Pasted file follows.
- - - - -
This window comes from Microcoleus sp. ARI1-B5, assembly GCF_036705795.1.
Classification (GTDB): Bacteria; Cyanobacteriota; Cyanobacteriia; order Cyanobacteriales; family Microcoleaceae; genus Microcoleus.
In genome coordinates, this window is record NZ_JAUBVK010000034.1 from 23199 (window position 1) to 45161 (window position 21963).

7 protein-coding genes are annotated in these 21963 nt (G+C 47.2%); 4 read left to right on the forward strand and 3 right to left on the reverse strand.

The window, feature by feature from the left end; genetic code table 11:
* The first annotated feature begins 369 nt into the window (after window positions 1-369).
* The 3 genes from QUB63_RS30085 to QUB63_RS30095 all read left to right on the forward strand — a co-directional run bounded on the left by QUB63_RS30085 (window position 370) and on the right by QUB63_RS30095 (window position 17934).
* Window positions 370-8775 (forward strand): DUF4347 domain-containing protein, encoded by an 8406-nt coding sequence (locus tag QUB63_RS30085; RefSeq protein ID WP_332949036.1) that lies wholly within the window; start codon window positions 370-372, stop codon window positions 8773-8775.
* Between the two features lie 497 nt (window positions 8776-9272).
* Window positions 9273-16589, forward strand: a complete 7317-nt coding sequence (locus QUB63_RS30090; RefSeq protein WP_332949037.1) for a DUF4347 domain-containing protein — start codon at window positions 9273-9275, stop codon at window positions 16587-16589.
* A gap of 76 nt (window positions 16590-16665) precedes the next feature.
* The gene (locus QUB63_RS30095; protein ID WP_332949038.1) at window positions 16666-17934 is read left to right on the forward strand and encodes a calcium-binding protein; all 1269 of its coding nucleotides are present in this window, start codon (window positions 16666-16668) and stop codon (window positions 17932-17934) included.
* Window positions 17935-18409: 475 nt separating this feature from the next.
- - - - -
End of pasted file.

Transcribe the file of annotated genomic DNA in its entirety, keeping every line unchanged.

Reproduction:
This window comes from Microcoleus sp. ARI1-B5, assembly GCF_036705795.1.
Classification (GTDB): Bacteria; Cyanobacteriota; Cyanobacteriia; order Cyanobacteriales; family Microcoleaceae; genus Microcoleus.
In genome coordinates, this window is record NZ_JAUBVK010000034.1 from 23199 (window position 1) to 45161 (window position 21963).

7 protein-coding genes are annotated in these 21963 nt (G+C 47.2%); 4 read left to right on the forward strand and 3 right to left on the reverse strand.

The window, feature by feature from the left end; genetic code table 11:
* The first annotated feature begins 369 nt into the window (after window positions 1-369).
* The 3 genes from QUB63_RS30085 to QUB63_RS30095 all read left to right on the forward strand — a co-directional run bounded on the left by QUB63_RS30085 (window position 370) and on the right by QUB63_RS30095 (window position 17934).
* Window positions 370-8775 (forward strand): DUF4347 domain-containing protein, encoded by an 8406-nt coding sequence (locus tag QUB63_RS30085; RefSeq protein ID WP_332949036.1) that lies wholly within the window; start codon window positions 370-372, stop codon window positions 8773-8775.
* Between the two features lie 497 nt (window positions 8776-9272).
* Window positions 9273-16589, forward strand: a complete 7317-nt coding sequence (locus QUB63_RS30090; RefSeq protein WP_332949037.1) for a DUF4347 domain-containing protein — start codon at window positions 9273-9275, stop codon at window positions 16587-16589.
* A gap of 76 nt (window positions 16590-16665) precedes the next feature.
* The gene (locus QUB63_RS30095; protein ID WP_332949038.1) at window positions 16666-17934 is read left to right on the forward strand and encodes a calcium-binding protein; all 1269 of its coding nucleotides are present in this window, start codon (window positions 16666-16668) and stop codon (window positions 17932-17934) included.
* Window positions 17935-18409: 475 nt separating this feature from the next.